Two key figures in the world of Donald Trump are subject of lengthy profiles Monday: Son-in-law Jared Kushner in the Washington Post and adviser Steve Bannon in the New York Times. A sampling:
- Bannon: Critics "have variously called Mr. Bannon a racist, a sexist, an anti-Semite and an Islamophobe. Interviews with two dozen people who know him well, however, portray a man not easily labeled, capable of surprising both friends and enemies, with unshakable self-confidence and striking intensity." He has a "volcanic personality" and is a "screamer," but the notion that he's a bigot is "absolutely absurd." says his sister. Adds the newspaper: "Where some perceive racism and nativism, others see a different -ism: opportunism. Whatever may be in his heart, they say, Mr. Bannon was happy to draw a white nationalist following to Breitbart, while denying that was his intent." He viewed Trump throughout the campaign as the "imperfect vessel" with which he'd achieve "the revolution he had in mind." Read the full profile.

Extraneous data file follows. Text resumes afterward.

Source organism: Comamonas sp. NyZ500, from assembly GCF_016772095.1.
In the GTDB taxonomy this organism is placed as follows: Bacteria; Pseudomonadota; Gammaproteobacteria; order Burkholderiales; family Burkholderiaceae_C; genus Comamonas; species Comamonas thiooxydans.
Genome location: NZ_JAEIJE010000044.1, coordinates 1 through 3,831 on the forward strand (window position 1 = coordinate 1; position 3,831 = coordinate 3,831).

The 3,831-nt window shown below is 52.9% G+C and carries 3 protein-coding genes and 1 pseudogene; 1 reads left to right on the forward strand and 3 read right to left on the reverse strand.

- Kushner: The 35-year-old is married to Trump daughter Ivanka, and "several Trump associates have said that Kushner will be a chief of staff in all but name, with wide-ranging—if sometimes hard-to-quantify—influence." While Trump was "brash and confrontational" in the campaign, Kushner was his opposite, "soft-spoken and discreet." He's known for family loyalty, and he took special interest in Trump supporter Chris Christie's "Bridgegate" scandal given that Christie years ago sent his father to prison as a prosecutor. In an email sent to a former Christie ally who resigned over the mess, Kushner "drew a parallel" between the man and his own father as two people wronged by Christie. He added: "Just wanted you to know that I am thinking of you and wishing the best. For what it's worth, I thought the move you pulled was kind of badass." A Kushner rep says the email was "poorly worded." Read the full profile.
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